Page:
Mio C310x vs Garmin Nuvi 350

Remember how I said I got the US model of the Mio C310,the C310x, a while back? Turns out that wasn't a good thing after all.

Mio has finally released an update to the Teleatlas maps that come with the C310x, but they've dropped support for Canada from the map set. People are upset about this, of course, but so far, Mio isn't doing anything about it. I'm guessing at the price they were selling the update for, they couldn't afford to include Canada, and since the C310x wasn't sold in Canada, no big deal. But for me it is a big deal.

I have a lot of complaints about the maps that come with the C310x. Teleatlas maps are generally accepted to be inferior to NAVTEQ maps for North America - probably because NAVTEQ is based in North America, while Teleatlas is based in the Netherlands. The C310x maps for my area are incomplete in a lot of areas, and the POI database was out of date. Driving to a Dairy Queen to find it closed years ago is no fun.

The C310x also had some bizarre ideas about how to get from A to B. It really likes highways, so it will choose a much longer route if it can find one that involves taking a highway for part of it, leading to routes around Ottawa that are 20 minutes or more longer than if you'd taken a more direct route.

Anyway, the map update was their chance to fix this, and after bragging about its quality ("The new Tele Atlas maps are robust and arguably one of the best digital maps ever commercially developed"), what they delivered is not impressing anyone. So I went looking for a new GPS.

After a bit of research, I picked up the Garmin nuvi 350. I'm going to post a differential review of the nuvi, as compared to the C310x. Here goes:

  • The C310x starts up almost instantly (it's basically Windows CE in Sleep Mode when it's off, so turning it back on doesn't require "rebooting"). The nuvi takes about 20 seconds to boot.
  • The 350 has text to speech for directions, which is very nice. But it pronounces Ottawa wrong! It puts the emphasis on the wrong syllables: otTAwa instead of OTtawa.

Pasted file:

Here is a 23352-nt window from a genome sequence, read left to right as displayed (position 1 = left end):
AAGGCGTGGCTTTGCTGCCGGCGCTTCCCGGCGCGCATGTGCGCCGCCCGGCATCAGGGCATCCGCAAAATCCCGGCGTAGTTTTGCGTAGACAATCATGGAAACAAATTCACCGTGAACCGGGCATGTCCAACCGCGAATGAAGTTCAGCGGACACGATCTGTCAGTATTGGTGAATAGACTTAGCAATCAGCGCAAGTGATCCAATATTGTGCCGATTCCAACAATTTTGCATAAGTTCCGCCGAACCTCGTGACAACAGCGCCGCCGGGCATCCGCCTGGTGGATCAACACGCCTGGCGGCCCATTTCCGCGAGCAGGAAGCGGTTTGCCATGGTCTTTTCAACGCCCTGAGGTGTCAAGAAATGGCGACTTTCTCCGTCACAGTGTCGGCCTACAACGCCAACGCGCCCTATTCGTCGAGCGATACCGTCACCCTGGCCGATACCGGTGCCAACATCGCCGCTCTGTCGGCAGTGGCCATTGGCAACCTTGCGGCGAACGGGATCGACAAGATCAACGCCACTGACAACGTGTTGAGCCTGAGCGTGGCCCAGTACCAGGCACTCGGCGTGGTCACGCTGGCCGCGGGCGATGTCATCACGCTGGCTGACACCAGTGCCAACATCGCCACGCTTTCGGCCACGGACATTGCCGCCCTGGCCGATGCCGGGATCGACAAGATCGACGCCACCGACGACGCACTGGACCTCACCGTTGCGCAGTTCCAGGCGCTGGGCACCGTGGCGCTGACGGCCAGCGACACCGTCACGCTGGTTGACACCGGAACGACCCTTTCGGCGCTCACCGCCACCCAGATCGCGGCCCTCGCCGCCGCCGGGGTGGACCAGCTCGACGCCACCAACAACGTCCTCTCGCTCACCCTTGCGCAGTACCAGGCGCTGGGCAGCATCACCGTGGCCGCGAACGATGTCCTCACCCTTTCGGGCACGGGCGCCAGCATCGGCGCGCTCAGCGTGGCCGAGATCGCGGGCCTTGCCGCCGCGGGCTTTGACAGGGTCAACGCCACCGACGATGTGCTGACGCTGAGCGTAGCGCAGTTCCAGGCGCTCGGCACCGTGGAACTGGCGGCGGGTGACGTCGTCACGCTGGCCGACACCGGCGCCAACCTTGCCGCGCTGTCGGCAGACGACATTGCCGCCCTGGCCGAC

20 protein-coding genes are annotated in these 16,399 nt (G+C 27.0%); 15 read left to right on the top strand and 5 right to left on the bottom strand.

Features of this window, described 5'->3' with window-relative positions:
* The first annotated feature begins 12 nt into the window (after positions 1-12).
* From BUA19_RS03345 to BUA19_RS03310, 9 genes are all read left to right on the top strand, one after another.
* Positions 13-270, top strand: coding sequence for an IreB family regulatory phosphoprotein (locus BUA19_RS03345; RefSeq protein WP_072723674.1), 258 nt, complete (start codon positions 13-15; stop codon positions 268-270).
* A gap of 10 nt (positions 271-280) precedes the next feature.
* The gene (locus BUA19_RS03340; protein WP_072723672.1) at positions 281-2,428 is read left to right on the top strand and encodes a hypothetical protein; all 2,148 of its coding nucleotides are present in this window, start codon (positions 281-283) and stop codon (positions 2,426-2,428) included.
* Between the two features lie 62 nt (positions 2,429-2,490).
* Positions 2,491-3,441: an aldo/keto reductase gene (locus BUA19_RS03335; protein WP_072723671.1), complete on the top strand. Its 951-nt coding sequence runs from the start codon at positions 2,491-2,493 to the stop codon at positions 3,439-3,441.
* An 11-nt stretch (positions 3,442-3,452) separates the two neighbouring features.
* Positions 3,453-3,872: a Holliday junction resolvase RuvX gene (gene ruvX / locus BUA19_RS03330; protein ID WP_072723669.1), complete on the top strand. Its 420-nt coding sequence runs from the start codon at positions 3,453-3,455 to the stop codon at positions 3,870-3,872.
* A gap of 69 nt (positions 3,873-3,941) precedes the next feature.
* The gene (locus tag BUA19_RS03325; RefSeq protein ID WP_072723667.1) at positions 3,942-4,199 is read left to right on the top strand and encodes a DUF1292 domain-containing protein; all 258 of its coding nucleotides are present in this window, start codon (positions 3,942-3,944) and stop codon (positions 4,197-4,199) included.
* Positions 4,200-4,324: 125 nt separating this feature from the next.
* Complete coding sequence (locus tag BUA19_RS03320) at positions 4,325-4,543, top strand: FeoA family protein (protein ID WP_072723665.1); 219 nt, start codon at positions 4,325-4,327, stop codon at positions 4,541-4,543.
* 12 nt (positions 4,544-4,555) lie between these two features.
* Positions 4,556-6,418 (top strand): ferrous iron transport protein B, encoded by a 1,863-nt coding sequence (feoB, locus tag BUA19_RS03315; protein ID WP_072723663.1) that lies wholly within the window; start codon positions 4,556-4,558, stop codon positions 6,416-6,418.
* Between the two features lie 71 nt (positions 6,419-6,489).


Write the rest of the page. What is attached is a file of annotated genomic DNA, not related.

• The speaker in the 350 sucks.
  • The C310x can zoom in and out in real time; you just hold down the zoom key and it zooms in or out. The 350 tries to do this but it's too slow; you end up having to click the zoom in or out buttons a bunch of times to zoom.
  • The C310x lets you scroll around the perspective view. The nuvi doesn't.
  • The C310x has hardware buttons for volume, the nuvi doesn't.
  • The nuvi has a much better window mount.
  • The nuvi gets the directions right!
  • The nuvi gives me a "don't fiddle with your GPS while you're driving, moron" warning every time I turn it on. The Mio doesn't. I can understand the legality of this, but the nuvi also has a "safe mode" where it won't let you fiddle with the GPS while you're moving. If that's turned on, I think it should disable the bootup warning.
  • The nuvi knows which side of the road your address-based destination is on.

It's really too bad the maps in the C310x are so bad, because in my opinion, it's a better GPS in almost every way. But accurate mapping and text to speech do make it worth the switch.

One thing that neither of them does that I find annoying, is property tell you how far away something is when you're searching for points of interest. I live by a river, and there are businesses on the other side of the river that are close to me, but they're a 10km drive away. If I'm looking for a gas station from here, I'd prefer the one that's 2km away on this side of the river than the one that's 1km away on the other side. I wonder how high-end you need to go before you get this.

I also can't help but think that the biggest cost, and biggest limitation of these devices is the lack of network access. If a car GPS had Internet connectivity, it wouldn't need to have a huge onboard database; it could stream it in as you drove. Maybe if Google wins the wireless spectrum auction they can provide Google Maps data to GPS devices by subscription. Constantly updated data, access to satellite imagery, being able to stream context-sensitive ads based on your current location, and other perks would make this a killer business.